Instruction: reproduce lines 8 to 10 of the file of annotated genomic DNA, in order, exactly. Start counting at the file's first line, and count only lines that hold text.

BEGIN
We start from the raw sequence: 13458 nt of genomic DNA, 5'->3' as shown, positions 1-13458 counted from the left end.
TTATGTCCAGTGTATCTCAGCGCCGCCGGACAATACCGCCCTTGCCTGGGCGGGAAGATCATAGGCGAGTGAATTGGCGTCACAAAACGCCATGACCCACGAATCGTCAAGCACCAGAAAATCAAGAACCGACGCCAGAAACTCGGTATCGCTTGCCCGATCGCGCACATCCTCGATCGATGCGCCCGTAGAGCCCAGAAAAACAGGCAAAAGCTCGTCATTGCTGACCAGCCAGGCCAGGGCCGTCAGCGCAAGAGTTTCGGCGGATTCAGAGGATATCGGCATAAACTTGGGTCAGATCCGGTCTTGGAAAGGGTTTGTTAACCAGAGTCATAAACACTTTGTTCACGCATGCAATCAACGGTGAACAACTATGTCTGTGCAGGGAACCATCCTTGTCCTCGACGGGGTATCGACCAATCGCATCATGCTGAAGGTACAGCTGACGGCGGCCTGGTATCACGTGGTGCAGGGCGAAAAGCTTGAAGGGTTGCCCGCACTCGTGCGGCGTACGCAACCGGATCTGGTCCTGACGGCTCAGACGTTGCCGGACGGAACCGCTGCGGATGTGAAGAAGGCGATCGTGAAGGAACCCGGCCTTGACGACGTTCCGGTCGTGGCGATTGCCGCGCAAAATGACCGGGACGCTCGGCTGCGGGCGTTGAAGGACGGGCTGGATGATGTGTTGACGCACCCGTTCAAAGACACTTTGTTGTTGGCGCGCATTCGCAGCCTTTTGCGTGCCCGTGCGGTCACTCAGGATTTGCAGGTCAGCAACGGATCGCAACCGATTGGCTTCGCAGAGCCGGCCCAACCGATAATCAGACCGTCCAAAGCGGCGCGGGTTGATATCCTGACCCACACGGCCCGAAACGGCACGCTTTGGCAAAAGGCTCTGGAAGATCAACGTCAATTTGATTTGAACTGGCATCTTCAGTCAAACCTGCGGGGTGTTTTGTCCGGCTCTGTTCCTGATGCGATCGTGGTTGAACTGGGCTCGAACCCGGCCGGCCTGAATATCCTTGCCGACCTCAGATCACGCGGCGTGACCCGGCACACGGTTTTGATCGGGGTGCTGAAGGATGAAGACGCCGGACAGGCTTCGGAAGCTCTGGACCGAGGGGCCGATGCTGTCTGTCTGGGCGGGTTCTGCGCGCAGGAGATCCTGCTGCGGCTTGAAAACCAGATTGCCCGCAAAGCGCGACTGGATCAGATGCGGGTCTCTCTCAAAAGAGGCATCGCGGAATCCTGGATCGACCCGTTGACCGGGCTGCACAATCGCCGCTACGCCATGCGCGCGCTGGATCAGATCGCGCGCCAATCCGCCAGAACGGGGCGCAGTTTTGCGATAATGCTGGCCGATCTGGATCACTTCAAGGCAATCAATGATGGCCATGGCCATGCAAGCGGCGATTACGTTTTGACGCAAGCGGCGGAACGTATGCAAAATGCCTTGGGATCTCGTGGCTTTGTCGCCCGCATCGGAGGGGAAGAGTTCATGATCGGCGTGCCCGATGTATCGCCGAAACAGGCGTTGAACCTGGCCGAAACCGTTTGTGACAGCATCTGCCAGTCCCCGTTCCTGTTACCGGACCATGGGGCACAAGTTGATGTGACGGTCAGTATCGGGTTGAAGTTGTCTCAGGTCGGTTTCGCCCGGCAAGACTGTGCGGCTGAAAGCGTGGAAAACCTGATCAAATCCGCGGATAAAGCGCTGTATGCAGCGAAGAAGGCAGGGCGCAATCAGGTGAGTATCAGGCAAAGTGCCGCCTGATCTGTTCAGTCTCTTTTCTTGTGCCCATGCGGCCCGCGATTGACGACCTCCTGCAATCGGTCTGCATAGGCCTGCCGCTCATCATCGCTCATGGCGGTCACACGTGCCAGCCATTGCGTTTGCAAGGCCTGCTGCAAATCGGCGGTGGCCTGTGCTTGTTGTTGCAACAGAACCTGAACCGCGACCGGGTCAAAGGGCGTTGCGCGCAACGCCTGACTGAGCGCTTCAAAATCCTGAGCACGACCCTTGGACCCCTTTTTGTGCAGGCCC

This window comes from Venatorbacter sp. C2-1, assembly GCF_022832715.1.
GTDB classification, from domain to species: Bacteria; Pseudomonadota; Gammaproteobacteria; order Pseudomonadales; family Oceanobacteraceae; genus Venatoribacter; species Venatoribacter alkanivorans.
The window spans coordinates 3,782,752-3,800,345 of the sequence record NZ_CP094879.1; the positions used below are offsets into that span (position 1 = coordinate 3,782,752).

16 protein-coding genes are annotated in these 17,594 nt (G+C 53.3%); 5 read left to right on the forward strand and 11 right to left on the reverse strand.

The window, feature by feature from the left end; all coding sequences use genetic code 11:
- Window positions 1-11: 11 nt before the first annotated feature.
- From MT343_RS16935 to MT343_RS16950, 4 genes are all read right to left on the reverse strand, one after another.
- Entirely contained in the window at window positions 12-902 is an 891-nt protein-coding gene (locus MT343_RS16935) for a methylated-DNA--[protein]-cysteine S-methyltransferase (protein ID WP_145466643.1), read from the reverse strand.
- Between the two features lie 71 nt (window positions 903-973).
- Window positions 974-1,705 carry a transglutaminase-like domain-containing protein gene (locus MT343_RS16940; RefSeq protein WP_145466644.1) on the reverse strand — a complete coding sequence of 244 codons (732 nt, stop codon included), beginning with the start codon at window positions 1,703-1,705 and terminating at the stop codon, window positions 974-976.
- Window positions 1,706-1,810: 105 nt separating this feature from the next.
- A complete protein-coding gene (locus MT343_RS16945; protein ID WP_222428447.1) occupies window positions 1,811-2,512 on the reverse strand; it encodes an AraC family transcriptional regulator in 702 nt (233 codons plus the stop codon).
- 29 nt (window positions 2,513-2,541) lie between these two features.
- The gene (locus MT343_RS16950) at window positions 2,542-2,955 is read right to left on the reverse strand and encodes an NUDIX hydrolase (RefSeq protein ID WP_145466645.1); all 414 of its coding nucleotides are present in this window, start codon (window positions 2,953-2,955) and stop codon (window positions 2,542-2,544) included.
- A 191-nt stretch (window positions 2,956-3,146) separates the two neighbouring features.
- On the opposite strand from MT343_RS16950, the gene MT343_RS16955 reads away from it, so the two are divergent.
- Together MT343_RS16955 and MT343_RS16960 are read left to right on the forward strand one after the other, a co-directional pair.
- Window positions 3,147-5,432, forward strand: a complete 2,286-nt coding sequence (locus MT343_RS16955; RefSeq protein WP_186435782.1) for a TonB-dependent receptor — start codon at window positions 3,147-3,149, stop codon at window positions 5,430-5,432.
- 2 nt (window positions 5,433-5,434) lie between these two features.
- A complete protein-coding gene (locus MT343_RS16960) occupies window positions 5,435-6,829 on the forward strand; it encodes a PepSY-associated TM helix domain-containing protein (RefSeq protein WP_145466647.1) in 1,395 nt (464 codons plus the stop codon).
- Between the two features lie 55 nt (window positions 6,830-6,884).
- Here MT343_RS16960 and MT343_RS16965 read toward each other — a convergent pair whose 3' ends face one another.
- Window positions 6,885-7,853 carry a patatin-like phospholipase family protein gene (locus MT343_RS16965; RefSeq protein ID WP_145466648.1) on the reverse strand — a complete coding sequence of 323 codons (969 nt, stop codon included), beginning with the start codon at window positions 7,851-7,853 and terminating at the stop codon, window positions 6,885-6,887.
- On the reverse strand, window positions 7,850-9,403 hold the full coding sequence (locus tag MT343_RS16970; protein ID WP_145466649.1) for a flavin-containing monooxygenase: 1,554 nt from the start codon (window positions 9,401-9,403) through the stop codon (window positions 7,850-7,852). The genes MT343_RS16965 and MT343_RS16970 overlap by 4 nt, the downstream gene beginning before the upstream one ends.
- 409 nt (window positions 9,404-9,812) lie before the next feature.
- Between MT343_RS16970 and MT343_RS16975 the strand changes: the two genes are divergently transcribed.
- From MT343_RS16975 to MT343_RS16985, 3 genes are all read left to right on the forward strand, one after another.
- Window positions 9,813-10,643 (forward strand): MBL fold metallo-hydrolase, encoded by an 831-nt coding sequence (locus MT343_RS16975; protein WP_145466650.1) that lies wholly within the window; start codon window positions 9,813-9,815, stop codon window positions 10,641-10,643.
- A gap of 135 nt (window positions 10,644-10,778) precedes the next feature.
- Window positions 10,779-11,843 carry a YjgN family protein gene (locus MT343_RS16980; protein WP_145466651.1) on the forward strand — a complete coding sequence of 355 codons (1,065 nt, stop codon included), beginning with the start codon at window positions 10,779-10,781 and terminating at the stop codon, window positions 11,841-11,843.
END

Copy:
- Window positions 1-11: 11 nt before the first annotated feature.
- From MT343_RS16935 to MT343_RS16950, 4 genes are all read right to left on the reverse strand, one after another.
- Entirely contained in the window at window positions 12-902 is an 891-nt protein-coding gene (locus MT343_RS16935) for a methylated-DNA--[protein]-cysteine S-methyltransferase (protein ID WP_145466643.1), read from the reverse strand.